Prime Minister David Cameron has said his "thoughts and prayers" are with British nurse Pauline Cafferkey, after doctors revealed today that her condition had worsened.
Cameron sent his message of support to the healthcare worker via Twitter.
My thoughts and prayers are with nurse Pauline Cafferkey who is in a critical condition with Ebola.
Scottish First Minister Nicola Sturgeon has sent a message of support to British nurse Pauline Cafferkey, after doctors revealed her condition had worsened.
Our thoughts continue to be with Pauline Cafferkey and her family during this extremely distressing time.
I would like to thank all of the health professionals involved in treating Pauline, as they continue to show tremendous dedication and expertise
A British nurse diagnosed with Ebola after returning to Glasgow from Sierra Leone is in a critical condition, health chiefs have said.
In a statement, Royal Free Hospital in north London said Pauline Cafferkey's condition had deteriorated and she was now considered critical.
Trained nurse Ms Cafferkey, aged 39 from Glasgow, had agreed to blood plasma treatment and an experimental anti-viral drug, despite a lack of proof that it worked.
In a statement on its website, the hospital said:
[We are] sorry to announce that the condition of Pauline Cafferkey has gradually deteriorated over the past two days and is now critical.
All passengers who were on flights with Scottish nurse Pauline Cafferkey who caught Ebola have been contacted, Public Health England has announced.
#Ebola contact tracing update 1/3: All 101 UK-based passengers & crew on Royal Air Maroc flight AT0800 Casablanca-Heathrow contacted by PHE
2/3 Passengers given advice & reassurance. Additional 31 international passengers being contacted by international public health authorities
3/3 All 71 passengers and all crew members on BA flight BA1478 from Heathrow to Glasgow have been contacted by Health Protection Scotland
The Government's chief medical officer has said Britain's Ebola screening process will be reviewed after an NHS nurse returned from west Africa carrying the deadly virus.
Doctors caring for Pauline Cafferkey said she has agreed to a treatment that includes an experimental anti-viral drug, despite the lack of proof that it can successfully support Ebola victims.
ITV News Reporter Martha Fairlie reports from London's Royal Free Hospital:
The Royal Free Hospital said the treatment of Pauline Cafferkey is "quite separate" from the treatment of fellow British volunteer nurse William Pooley earlier this year.
"We're starting from the beginning again," Dr Michael Jacobs said. "We're treating Pauline absolutely on her own merits."
Dr Jacobs explained the use of an experimental anti-viral drug as part of the Scottish nurse's specialist treatment in London, despite the fact it is "not proven to work".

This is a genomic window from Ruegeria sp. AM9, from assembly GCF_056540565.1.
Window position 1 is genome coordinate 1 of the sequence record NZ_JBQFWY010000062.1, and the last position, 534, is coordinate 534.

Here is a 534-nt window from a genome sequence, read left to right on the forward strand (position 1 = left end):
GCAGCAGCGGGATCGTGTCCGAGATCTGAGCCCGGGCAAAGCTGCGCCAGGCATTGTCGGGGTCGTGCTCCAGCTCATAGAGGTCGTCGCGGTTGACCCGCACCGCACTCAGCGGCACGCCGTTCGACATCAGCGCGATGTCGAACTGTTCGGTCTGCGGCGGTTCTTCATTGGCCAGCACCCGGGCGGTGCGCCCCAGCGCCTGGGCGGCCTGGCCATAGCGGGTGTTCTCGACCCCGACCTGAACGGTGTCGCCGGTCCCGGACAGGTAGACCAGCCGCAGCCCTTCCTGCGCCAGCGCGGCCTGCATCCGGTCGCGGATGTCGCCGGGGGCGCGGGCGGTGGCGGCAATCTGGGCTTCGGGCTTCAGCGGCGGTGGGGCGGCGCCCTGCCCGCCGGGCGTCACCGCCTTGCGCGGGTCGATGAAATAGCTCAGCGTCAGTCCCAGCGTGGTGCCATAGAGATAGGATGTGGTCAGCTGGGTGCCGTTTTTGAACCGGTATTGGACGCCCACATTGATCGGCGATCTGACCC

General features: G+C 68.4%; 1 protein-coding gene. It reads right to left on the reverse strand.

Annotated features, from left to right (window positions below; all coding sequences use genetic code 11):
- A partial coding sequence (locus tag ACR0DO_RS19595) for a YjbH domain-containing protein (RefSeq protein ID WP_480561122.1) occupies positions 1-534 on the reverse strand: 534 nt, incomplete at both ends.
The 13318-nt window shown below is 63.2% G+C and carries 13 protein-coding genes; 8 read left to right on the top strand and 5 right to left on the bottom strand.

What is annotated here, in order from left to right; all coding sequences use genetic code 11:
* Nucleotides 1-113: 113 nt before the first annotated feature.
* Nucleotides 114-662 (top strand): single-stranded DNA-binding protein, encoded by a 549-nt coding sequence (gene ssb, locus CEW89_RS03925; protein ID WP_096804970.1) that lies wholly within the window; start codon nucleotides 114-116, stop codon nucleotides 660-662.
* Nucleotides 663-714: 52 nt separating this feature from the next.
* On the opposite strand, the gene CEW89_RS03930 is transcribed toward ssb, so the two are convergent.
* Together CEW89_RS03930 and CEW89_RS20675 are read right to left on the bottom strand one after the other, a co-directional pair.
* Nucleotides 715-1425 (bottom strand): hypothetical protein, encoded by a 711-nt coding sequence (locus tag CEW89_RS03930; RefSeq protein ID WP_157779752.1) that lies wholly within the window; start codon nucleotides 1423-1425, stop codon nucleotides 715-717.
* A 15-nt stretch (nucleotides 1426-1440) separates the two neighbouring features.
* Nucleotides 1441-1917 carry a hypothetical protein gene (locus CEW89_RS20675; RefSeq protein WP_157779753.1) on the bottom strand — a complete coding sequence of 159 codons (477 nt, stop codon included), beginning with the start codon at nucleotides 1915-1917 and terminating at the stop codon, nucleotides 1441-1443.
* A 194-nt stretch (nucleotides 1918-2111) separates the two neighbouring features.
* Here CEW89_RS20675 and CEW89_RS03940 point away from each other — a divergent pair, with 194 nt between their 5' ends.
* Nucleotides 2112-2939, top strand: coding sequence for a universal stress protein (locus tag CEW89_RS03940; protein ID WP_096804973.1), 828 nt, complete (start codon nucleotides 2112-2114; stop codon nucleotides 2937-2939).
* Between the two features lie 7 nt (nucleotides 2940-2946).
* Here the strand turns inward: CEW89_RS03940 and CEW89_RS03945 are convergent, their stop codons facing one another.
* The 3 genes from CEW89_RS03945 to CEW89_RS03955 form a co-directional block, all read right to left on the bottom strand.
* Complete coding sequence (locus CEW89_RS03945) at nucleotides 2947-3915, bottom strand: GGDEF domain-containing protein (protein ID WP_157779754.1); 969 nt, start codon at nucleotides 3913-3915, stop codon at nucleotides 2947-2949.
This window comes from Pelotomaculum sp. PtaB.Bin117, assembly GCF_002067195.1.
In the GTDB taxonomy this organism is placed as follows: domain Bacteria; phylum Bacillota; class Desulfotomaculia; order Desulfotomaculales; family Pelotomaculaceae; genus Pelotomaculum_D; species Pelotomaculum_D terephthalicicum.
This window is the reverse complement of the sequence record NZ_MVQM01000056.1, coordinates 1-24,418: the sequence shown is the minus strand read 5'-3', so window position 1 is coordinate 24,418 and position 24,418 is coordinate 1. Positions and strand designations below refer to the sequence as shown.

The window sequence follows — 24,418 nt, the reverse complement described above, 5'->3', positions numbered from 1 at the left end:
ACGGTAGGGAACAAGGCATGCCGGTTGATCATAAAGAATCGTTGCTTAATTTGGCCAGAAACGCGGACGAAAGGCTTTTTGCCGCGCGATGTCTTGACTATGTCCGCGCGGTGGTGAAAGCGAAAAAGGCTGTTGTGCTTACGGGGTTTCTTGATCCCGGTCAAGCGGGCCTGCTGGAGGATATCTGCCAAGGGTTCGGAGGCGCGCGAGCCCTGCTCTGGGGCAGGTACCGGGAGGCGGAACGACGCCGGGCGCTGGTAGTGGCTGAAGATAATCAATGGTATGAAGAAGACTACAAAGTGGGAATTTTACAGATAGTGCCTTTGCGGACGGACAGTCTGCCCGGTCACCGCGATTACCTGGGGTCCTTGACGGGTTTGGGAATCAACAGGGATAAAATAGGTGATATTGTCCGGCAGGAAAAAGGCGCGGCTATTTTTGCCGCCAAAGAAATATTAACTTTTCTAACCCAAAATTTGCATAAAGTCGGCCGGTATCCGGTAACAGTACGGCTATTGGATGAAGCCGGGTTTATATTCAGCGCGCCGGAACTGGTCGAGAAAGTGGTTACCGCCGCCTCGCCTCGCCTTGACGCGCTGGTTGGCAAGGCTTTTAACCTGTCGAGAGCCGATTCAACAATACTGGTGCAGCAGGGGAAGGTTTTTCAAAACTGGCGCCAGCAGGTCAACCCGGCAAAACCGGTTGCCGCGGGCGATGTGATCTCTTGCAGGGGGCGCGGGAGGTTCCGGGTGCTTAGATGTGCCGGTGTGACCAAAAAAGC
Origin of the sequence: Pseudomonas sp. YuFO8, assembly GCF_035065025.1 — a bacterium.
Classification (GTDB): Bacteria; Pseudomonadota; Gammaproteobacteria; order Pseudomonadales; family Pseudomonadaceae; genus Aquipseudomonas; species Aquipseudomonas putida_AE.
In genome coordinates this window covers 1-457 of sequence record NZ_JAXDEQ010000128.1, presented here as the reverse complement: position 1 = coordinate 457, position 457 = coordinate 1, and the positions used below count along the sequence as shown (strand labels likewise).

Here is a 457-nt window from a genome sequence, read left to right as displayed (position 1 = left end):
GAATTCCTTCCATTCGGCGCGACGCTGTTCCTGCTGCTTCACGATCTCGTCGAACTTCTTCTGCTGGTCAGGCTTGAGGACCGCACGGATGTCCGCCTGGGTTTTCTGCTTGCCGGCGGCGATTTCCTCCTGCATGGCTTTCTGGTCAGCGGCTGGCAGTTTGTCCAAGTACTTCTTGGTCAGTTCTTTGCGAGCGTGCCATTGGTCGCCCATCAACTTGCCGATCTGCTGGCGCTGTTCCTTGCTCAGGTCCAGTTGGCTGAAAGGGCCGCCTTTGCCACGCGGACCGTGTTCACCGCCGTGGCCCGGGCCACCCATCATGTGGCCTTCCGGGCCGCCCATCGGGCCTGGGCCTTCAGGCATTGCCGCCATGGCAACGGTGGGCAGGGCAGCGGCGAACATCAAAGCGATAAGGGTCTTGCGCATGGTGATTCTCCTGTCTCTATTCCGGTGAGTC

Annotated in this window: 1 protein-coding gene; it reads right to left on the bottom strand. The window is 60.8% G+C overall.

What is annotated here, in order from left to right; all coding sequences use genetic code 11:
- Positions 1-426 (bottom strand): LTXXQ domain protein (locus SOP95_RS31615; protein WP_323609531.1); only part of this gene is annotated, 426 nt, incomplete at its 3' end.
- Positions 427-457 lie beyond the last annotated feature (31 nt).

At the moment, we don't know what the best treatment strategies are. That's why we're calling them experimental treatments.
As we've explained to Pauline, we can't be as confident as we would like. There's obviously very good reason to believe it's going to help her, otherwise we wouldn't be using it at all, but we simply don't have enough information to that's the case.
The one thing I'll say about the drug - it has been used extensively in people previously for different reasons, and it has a very good safety record in humans which has encouraged us to use it in this experimental way.
Dr Jacobs said doctors were taking Ms Cafferkey's treatment "day by day" and would get a "clearer picture" about the impact of their decisions in "a few days' time".
Pauline Cafferkey is "sitting up and talking" with her family while receiving specialist Ebola treatment via a quarantine tent at the Royal Free Hospital, her doctor has said.
Along with receiving an experimental anti-viral drug, Ms Cafferkey is being treated with convalescent plasma taken from the blood of a European patient who has been treated and survived Ebola.
She is sitting up and talking. She is able to read. She's been eating a bit, drinking and she's been in communication with her family, which has been really nice.
She's as well as we can hope for at this stage of the illness. She's had the treatment, it's gone very smoothly, no side-effects at all.
Doctors have said the experimental anti-viral drug being treated to the British nurse who contracted Ebola in Sierra Leone is "not proven to work".
Dr Michael Jacobs said London's Royal Free Hospital was unable to obtain the drug used to treat fellow British volunteer nurse William Pooley, who recovered from Ebola.
Dr Jacobs said ZMapp was not available to Pauline Cafferkey as "there is none in the world at the moment".
"Although it's been used in a handful of patients, we simply don't know if ZMapp works and is of benefit to patients," he said.
Pauline Cafferkey, the nurse who contracted Ebola in Sierra Leone, has agreed to be treated with an experimental anti-viral drug, doctors at London's Royal Free Hospital said today.
British Airways said it is "working closely" with health authorities in England and Wales after a passenger on a flights from Heathrow to London was diagnosed with Ebola.
Customers who flew from London Heathrow to Glasgow on BA1478 which departed at 21.00 on Sunday December 28 and have concerns should contact the special number, 08000 858531, set up by the Scottish Government.
"The safety and security of our customers and crew is always our top priority and the risk to people on board that individual flight is extremely low," BA added.